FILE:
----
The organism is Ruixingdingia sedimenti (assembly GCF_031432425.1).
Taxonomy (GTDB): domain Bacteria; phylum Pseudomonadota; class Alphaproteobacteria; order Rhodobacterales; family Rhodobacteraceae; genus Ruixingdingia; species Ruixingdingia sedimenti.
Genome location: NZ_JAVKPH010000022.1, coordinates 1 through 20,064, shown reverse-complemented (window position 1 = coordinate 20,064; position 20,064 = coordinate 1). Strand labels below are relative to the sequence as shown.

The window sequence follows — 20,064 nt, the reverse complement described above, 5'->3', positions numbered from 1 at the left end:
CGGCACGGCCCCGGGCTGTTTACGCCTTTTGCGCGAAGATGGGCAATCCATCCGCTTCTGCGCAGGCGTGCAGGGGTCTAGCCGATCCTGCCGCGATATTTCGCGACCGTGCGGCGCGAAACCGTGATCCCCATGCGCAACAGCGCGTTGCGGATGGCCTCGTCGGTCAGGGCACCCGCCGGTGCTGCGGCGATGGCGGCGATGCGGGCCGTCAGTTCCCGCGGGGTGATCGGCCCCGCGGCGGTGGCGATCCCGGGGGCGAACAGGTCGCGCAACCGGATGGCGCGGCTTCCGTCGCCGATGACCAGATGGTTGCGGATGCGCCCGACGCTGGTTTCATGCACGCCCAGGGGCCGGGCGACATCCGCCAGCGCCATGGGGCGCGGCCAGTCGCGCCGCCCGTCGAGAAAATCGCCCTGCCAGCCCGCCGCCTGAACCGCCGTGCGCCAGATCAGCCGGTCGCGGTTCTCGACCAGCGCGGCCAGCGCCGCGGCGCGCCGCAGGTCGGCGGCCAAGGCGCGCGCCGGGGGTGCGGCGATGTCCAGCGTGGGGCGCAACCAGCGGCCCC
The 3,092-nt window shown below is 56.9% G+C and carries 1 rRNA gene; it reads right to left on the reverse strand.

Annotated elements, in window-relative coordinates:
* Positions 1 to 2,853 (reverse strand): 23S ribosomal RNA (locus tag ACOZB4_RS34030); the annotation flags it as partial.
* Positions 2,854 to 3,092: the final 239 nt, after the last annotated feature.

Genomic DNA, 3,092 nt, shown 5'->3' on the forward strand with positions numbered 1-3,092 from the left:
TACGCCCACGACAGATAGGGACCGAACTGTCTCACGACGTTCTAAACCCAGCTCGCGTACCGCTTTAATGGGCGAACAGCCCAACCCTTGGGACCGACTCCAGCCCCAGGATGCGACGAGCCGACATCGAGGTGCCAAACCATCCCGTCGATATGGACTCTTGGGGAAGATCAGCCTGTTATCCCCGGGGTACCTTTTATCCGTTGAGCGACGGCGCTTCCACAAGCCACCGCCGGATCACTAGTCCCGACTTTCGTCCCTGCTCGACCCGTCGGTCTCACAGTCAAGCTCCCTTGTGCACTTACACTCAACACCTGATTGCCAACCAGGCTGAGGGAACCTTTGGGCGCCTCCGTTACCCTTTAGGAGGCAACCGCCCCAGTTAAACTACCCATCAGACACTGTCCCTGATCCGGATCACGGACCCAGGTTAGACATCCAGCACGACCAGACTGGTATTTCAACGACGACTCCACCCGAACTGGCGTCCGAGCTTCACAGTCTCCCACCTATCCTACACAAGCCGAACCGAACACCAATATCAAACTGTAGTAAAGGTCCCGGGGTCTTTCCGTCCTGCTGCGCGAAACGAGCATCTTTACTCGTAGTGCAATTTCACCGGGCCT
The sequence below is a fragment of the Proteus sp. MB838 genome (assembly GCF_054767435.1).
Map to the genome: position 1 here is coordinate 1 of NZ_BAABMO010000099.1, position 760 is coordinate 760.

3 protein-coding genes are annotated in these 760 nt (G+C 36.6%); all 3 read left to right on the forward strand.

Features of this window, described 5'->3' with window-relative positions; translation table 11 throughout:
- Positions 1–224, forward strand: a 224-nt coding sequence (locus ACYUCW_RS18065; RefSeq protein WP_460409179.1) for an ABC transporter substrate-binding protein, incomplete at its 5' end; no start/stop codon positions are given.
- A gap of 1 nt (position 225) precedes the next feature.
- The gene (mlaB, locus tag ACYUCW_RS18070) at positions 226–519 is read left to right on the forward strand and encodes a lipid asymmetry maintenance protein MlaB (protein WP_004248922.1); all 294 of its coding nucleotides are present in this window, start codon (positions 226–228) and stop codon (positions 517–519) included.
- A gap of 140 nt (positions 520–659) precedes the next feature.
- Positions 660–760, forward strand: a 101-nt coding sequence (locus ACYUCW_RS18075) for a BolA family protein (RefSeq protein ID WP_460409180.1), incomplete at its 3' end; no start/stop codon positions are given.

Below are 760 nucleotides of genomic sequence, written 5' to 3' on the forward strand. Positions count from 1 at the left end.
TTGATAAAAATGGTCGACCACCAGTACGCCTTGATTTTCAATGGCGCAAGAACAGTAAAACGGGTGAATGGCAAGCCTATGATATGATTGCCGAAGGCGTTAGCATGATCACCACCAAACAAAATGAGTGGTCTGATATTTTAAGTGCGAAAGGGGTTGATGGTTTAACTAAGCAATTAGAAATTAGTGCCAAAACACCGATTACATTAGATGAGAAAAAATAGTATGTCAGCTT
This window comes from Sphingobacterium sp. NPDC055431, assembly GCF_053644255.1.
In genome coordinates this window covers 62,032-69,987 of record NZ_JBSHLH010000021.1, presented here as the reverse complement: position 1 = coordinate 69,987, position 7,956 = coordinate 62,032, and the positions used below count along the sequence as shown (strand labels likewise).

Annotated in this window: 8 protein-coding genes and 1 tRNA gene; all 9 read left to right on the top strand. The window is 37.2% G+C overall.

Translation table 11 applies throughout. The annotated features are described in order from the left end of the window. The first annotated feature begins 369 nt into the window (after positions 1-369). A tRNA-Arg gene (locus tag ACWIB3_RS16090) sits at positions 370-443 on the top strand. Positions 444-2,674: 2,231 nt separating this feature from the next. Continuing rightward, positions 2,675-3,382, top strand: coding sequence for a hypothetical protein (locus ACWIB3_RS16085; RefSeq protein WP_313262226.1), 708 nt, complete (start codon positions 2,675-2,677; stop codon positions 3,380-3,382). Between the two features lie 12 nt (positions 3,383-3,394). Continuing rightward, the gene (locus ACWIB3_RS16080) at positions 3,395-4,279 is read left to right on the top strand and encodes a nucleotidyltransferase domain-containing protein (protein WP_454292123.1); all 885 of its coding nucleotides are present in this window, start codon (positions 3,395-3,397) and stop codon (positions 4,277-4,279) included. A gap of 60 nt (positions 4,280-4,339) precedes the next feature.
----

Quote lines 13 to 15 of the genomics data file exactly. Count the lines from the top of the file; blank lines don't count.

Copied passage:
Map to the genome: position 1 here is coordinate 1 of NZ_BAABMO010000099.1, position 760 is coordinate 760.

3 protein-coding genes are annotated in these 760 nt (G+C 36.6%); all 3 read left to right on the forward strand.

Features of this window, described 5'->3' with window-relative positions; translation table 11 throughout: